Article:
Start-ups find Asia 'a great place to grow' in

By Krista A. M. Montealegre

July 26, 2017

Abbas Kazmi, who left his job at global asset manager BlackRock to start his own venture firm Collegiate Capital, said during the Forbes’ Under 30 Summit Asia at Solaire Resort & Casino in Parañaque City that the region has become a hub for start-ups to test new concepts, thanks to a large population and favorable demographics.
 
“At the demographic point of view, it’s a great place to grow companies,” said Mr. Kazmi, Europe’s youngest founder and managing partner for a venture capital that seeded $100 million.
 
Asia is expected to be one of the key engines of global expansion, with the Asian Development Bank (ADB) predicting a growth of 5.7% for Asia and the Pacific.
 
“Technology can be applied in many creative ways and this cannot be done in developed markets, cannot be done in places where people have been taking things for granted,” said Shahab Shabibi, co-founder of Philippine-based incubator Machine Ventures.
 
Mr. Shabibi, who hails from Iran, plans to generate a million jobs in the next three to five years by helping individuals transform their ideas into business.
 
One of the first companies it helped develop is HeyKuya, a text-based personal assistant system with more than 35,000 users.
 
‘DO IT THE LOCAL WAY’
While Asia may be a hub for budding entrepreneurs, operating in this part of the world has its own challenges.
 
“You have to get your hands dirty (in Asia) and that’s how it works here…” Mr. Shabibi said.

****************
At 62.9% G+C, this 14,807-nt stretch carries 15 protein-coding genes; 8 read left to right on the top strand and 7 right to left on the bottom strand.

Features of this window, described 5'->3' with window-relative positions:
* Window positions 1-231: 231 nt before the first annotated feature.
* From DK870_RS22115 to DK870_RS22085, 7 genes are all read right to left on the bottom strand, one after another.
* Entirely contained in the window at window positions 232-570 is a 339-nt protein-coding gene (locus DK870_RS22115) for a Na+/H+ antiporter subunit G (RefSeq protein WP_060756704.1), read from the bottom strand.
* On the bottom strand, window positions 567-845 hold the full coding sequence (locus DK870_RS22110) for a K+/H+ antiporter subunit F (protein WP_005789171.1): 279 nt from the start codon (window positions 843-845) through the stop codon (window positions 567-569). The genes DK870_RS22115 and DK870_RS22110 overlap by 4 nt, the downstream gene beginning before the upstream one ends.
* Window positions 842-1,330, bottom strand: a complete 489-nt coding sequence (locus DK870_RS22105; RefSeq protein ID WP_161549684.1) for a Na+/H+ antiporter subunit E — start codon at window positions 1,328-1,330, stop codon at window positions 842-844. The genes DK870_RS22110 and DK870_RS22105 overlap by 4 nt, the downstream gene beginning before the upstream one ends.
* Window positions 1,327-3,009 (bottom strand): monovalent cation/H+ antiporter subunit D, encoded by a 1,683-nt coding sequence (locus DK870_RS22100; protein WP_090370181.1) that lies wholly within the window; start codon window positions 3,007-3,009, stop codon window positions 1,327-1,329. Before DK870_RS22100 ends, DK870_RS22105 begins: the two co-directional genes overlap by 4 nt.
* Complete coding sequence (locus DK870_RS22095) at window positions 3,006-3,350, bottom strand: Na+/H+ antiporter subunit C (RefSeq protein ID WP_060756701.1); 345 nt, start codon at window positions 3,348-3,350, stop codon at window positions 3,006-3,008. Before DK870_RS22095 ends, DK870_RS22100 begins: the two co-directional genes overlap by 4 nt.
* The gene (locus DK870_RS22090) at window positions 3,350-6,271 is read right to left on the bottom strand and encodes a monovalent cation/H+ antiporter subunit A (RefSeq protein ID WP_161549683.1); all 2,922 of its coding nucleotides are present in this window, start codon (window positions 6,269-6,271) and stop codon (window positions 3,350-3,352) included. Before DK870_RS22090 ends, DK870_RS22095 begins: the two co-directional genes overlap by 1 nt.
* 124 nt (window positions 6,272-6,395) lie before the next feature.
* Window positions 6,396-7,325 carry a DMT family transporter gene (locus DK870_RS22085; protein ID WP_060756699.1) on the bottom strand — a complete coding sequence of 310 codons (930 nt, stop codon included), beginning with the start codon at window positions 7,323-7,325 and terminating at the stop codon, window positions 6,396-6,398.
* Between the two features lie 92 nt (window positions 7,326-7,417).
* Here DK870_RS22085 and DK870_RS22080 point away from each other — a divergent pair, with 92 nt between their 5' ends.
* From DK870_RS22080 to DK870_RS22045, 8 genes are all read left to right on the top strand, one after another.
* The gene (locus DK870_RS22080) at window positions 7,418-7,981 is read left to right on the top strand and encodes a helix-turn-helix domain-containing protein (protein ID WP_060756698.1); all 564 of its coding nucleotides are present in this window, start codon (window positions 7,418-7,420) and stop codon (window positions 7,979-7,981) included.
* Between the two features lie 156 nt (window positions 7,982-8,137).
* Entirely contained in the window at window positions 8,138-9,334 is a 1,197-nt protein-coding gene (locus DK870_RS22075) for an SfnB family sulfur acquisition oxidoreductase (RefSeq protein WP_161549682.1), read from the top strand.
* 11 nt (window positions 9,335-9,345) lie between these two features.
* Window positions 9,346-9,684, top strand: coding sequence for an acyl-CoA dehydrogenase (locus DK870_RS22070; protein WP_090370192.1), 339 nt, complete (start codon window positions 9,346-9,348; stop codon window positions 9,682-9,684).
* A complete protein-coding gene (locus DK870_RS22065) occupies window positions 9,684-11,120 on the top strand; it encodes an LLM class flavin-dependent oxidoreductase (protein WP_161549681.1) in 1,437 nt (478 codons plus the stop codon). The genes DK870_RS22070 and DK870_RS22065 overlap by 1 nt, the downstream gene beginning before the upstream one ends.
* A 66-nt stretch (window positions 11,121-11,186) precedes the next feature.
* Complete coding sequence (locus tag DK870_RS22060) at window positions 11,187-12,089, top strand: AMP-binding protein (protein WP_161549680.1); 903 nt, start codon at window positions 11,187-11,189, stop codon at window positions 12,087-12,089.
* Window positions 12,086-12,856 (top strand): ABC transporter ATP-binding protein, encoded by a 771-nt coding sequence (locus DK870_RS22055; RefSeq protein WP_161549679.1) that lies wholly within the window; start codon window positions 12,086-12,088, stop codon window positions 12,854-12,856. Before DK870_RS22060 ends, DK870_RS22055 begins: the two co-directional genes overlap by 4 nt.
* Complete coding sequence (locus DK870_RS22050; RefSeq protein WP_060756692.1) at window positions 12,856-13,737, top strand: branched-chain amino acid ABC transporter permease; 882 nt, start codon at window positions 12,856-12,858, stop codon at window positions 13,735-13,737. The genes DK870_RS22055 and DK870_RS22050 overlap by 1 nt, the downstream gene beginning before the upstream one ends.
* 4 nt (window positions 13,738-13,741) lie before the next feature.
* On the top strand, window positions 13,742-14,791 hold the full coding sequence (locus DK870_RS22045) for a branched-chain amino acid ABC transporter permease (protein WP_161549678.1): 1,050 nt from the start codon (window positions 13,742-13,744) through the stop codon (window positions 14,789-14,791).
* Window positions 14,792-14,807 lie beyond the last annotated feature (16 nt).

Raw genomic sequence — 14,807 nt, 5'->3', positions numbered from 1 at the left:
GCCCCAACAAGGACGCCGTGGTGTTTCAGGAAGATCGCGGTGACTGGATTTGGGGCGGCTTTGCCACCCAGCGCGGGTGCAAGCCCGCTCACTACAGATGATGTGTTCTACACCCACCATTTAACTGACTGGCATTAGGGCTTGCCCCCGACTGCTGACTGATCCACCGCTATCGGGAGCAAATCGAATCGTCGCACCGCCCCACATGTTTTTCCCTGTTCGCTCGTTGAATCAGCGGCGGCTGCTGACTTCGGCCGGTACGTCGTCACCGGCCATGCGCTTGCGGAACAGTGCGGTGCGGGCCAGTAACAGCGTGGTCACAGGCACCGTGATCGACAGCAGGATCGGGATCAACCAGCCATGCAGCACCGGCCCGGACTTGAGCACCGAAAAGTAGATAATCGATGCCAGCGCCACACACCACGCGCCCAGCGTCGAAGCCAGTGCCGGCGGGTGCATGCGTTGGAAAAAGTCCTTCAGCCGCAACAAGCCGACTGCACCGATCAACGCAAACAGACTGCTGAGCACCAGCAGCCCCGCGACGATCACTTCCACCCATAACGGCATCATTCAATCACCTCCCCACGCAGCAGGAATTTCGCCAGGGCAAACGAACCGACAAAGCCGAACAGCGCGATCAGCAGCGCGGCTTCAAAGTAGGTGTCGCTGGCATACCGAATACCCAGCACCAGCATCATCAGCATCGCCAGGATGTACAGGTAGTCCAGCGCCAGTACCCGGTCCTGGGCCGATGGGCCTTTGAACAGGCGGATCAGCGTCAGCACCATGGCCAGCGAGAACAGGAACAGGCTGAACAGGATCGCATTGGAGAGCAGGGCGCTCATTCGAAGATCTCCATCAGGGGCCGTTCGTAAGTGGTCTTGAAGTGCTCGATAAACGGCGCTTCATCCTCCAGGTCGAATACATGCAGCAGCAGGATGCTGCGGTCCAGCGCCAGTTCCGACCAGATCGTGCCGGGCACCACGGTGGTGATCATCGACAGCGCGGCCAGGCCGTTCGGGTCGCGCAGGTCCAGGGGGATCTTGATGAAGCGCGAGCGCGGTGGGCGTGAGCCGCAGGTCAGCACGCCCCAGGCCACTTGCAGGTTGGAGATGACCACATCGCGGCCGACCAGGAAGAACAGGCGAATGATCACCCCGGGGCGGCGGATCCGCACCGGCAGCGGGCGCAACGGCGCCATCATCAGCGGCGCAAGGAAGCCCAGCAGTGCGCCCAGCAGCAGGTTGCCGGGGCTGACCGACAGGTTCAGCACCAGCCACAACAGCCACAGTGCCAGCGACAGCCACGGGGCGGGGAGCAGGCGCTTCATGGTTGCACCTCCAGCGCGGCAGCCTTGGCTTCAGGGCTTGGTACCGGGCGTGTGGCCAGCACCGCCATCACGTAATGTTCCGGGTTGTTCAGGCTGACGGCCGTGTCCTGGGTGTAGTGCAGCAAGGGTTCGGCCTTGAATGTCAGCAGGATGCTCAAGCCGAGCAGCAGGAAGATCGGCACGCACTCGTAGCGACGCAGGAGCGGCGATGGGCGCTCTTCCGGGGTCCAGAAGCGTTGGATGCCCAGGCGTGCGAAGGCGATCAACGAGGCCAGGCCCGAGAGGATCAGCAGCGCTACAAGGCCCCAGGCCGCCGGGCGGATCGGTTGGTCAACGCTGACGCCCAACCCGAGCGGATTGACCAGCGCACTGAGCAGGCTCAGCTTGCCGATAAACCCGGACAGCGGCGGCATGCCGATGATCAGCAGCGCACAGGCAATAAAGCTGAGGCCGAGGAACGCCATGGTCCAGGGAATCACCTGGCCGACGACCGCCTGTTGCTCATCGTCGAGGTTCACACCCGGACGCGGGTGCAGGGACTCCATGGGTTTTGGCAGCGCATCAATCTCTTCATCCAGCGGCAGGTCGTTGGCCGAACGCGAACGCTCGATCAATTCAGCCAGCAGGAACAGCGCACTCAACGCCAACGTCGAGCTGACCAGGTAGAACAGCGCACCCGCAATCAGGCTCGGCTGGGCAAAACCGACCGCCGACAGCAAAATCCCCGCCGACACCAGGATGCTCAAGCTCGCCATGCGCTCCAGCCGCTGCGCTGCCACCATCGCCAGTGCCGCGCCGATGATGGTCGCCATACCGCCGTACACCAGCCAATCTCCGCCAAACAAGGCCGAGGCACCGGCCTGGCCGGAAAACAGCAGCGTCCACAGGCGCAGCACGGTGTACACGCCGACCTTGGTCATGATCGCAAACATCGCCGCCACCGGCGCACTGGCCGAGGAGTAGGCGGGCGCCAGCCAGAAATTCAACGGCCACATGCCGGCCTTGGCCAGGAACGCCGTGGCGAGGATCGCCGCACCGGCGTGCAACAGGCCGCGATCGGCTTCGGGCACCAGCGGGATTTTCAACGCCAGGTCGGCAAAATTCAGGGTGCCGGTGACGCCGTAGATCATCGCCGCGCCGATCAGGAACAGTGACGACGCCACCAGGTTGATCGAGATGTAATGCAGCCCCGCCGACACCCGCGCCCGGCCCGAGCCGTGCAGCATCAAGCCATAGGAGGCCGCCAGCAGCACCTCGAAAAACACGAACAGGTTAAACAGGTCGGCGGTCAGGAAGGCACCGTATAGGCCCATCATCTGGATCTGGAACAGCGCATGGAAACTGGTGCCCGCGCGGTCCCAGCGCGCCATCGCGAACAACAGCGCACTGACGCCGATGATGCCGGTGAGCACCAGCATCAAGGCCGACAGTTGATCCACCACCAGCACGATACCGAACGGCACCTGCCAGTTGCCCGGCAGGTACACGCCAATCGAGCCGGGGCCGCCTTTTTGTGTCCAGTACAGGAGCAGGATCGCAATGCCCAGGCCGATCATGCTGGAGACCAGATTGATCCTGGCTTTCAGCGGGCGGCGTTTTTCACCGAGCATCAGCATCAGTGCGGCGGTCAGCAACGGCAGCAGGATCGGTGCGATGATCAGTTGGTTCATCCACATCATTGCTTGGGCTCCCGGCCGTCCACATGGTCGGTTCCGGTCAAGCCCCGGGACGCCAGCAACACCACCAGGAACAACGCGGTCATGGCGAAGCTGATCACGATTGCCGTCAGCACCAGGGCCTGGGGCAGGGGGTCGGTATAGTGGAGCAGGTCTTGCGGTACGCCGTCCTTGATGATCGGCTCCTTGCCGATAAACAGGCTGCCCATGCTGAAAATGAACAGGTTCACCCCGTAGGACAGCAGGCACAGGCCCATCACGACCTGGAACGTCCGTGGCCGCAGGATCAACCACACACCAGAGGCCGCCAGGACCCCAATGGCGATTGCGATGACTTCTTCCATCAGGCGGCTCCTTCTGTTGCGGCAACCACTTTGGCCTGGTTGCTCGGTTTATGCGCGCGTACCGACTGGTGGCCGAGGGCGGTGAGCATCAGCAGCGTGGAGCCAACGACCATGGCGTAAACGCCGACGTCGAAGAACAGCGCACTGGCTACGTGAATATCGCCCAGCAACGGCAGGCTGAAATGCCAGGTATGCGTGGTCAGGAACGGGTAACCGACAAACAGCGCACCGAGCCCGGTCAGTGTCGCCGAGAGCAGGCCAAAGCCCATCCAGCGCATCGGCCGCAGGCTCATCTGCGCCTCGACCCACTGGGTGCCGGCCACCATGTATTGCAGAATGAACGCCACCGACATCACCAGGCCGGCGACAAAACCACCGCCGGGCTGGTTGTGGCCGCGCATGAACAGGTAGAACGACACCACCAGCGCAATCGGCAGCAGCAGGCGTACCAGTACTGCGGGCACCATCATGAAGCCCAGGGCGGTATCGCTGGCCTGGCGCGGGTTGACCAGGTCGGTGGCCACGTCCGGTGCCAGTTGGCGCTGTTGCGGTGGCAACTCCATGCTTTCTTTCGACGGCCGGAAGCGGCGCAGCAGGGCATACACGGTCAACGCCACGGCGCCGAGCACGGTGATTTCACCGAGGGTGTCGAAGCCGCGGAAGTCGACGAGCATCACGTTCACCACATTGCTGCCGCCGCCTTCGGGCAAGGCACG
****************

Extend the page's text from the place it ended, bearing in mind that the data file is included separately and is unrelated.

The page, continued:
“It’s not easy, but it’s not supposed to be easy.”
 
For Fabian von Heimburg, founder of Chinese artificial intelligence data service provider Hotnest: “You need to do things their way, especially for a foreigner… and not do things the way you do it.”
 
“You have to do it the local way. That’s the challenge.”
 
Mr. Heimburg, who worked in New York before trying his luck in China, was reportedly one of the very few western foreigners to start a technology startup catering to the Chinese market.
 
Despite being fluent in Mandarin, the German entrepreneur feels “people still see me as a foreigner.”
 
ALWAYS A FOREIGNER
Collegiate Capital’s Mr. Kazmi said building relationships is important to navigate cultural diversity.
 
“A foreigner -- that is something that I will always be there…” Hotnest’s Mr. Heimburg said.
 
“That is something that you can never change. You have to rely on the local people. Once you accept that, you can move on.”
 
For Machine Ventures’ Mr. Shabibi: “If people see that it makes their lives easier, they will be your advocate. They will take the initiative to make sure that you survive and make things happen.”
 
“And that’s the culture of openness that I really appreciate.”
 

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